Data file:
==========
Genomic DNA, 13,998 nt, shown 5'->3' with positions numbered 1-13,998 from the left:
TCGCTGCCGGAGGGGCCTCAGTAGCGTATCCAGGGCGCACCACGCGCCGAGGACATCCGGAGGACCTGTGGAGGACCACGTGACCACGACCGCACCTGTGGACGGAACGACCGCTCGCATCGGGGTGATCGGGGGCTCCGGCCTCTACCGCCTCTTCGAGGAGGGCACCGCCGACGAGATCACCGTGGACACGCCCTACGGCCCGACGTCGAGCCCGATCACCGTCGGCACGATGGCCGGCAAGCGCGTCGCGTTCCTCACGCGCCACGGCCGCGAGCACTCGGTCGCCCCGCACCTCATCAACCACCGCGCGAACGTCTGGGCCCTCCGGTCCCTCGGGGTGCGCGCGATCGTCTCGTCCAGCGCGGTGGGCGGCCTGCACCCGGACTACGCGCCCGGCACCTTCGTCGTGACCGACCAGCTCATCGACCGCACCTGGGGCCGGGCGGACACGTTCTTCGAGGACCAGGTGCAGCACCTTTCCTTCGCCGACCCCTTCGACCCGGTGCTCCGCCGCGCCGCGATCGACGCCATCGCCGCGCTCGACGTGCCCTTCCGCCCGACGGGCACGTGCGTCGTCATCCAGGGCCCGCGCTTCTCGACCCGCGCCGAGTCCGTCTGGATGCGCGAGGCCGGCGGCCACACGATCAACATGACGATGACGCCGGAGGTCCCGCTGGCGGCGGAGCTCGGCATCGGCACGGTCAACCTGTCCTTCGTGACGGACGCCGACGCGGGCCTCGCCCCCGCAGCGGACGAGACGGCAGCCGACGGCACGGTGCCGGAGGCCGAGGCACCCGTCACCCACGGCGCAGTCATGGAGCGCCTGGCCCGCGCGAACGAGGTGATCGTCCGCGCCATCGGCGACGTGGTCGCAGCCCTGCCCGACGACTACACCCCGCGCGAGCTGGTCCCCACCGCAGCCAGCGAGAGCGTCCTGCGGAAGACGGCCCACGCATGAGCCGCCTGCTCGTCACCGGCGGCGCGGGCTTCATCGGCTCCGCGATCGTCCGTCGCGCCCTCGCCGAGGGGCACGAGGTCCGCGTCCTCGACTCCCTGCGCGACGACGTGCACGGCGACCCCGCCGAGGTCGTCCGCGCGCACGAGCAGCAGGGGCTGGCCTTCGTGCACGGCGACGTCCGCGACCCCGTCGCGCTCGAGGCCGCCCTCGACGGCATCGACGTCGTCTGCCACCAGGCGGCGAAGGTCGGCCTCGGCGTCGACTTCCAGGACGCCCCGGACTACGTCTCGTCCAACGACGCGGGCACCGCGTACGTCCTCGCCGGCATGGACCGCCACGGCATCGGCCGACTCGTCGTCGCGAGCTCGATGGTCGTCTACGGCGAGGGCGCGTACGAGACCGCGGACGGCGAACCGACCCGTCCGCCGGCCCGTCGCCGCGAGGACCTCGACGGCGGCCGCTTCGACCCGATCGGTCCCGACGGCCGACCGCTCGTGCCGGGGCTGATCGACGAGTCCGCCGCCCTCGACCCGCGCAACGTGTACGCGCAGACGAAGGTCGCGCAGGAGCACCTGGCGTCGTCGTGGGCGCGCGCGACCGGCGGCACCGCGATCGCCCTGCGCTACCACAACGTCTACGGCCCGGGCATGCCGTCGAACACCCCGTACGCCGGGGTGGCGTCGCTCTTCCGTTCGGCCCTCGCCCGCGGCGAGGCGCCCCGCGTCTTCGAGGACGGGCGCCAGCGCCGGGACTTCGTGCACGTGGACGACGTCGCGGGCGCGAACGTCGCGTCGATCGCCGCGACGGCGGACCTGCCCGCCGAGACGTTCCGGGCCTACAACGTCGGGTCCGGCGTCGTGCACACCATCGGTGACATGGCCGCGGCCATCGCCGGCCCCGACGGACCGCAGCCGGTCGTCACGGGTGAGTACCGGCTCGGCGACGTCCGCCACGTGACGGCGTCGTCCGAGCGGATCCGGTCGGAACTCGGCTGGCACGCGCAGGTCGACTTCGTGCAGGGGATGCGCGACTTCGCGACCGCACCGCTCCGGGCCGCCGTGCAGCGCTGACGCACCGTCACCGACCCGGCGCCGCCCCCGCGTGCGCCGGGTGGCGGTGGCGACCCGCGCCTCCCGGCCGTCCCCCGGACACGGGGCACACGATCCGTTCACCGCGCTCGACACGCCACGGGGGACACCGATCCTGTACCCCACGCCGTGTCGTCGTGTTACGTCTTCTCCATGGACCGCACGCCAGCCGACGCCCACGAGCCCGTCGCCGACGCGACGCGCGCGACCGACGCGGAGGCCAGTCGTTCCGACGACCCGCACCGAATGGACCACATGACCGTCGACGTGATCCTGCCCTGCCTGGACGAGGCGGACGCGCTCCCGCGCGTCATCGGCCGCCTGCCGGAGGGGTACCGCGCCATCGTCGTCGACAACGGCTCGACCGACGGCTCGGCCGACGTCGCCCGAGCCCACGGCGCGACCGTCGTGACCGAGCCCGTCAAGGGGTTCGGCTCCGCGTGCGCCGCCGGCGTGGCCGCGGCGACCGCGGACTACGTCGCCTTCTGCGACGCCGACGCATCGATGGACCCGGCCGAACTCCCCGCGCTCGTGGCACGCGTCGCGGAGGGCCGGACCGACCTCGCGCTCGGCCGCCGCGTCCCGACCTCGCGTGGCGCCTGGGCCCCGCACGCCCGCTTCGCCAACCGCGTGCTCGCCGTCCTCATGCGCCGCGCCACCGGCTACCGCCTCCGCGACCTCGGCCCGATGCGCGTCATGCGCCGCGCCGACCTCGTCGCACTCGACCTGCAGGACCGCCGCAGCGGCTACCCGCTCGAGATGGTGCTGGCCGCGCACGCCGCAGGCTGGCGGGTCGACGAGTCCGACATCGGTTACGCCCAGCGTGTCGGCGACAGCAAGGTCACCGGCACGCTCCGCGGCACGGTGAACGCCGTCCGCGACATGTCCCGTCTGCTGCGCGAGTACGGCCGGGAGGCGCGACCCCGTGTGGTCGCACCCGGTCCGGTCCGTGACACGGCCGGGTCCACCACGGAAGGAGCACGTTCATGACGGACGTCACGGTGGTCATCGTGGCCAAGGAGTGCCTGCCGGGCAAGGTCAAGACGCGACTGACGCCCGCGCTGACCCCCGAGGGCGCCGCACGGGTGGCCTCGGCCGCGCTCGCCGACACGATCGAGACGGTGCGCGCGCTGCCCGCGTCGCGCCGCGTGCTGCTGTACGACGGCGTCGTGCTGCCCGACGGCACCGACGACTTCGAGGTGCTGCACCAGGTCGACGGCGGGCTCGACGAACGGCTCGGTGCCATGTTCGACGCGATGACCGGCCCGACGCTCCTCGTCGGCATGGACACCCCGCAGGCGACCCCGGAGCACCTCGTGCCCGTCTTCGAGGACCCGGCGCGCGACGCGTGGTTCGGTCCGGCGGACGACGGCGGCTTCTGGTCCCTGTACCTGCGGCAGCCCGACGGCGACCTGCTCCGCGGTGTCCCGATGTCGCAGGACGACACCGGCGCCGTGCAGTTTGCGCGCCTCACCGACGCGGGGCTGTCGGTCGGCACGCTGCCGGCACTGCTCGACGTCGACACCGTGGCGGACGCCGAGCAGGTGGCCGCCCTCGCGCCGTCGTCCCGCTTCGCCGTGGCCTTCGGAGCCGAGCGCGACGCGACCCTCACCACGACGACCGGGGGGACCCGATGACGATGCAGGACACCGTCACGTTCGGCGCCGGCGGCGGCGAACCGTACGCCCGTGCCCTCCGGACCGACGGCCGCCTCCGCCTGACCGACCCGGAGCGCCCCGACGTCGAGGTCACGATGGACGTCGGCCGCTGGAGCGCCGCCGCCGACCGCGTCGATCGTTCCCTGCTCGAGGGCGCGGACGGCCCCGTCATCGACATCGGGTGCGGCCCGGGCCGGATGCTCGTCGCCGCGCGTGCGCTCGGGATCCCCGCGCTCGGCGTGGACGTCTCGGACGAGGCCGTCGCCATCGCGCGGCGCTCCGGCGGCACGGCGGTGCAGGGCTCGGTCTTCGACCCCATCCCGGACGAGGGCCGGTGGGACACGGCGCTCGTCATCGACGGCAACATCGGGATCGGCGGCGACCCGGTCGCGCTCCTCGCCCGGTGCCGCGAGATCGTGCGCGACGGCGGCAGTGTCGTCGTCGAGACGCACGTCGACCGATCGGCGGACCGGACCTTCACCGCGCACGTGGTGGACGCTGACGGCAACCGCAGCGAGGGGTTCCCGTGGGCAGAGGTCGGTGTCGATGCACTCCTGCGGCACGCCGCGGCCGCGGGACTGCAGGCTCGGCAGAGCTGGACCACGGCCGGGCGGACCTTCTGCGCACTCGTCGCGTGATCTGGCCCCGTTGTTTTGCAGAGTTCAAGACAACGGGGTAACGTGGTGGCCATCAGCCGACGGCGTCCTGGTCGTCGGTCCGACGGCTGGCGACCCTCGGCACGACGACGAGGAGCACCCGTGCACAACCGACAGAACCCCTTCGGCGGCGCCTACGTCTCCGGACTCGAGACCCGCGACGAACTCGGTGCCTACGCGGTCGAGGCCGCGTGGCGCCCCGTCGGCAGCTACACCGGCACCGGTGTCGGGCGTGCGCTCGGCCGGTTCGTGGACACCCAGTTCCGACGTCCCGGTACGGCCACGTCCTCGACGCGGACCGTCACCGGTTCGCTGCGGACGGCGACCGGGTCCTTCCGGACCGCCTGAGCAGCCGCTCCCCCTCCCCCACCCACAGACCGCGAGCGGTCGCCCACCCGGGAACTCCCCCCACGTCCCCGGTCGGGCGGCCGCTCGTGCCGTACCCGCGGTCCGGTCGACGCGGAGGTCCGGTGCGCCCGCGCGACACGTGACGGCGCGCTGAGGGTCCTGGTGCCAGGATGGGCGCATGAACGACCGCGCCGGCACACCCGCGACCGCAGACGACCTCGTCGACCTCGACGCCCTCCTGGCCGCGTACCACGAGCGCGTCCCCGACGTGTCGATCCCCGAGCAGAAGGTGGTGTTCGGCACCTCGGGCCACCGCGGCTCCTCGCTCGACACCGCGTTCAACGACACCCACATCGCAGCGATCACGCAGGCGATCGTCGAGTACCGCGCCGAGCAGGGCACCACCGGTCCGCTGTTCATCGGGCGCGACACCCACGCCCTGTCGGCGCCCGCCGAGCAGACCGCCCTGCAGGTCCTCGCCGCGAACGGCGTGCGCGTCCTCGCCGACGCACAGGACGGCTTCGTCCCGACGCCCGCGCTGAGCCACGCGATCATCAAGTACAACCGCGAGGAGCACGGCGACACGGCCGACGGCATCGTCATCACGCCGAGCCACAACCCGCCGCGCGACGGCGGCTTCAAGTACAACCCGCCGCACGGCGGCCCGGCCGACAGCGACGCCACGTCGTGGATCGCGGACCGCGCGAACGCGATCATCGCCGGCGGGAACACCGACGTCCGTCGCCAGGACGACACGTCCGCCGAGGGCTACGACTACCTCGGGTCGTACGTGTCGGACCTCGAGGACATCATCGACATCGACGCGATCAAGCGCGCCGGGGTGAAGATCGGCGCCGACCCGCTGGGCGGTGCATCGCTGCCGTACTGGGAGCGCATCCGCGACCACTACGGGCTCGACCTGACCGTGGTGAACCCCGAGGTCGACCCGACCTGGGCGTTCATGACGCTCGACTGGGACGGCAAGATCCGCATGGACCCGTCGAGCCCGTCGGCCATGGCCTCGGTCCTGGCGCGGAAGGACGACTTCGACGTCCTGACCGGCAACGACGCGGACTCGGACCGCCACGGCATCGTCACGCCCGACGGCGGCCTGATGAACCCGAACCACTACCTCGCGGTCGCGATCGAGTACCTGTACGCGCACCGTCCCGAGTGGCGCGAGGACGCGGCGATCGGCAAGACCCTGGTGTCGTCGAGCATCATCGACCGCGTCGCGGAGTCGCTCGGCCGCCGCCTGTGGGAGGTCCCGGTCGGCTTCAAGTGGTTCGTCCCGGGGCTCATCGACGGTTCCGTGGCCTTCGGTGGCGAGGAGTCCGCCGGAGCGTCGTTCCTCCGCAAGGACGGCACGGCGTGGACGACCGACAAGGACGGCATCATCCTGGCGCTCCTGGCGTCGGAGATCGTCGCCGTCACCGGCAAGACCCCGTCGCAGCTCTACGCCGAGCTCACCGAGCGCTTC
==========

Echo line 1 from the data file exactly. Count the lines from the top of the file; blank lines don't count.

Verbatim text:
Genomic DNA, 13,998 nt, shown 5'->3' with positions numbered 1-13,998 from the left: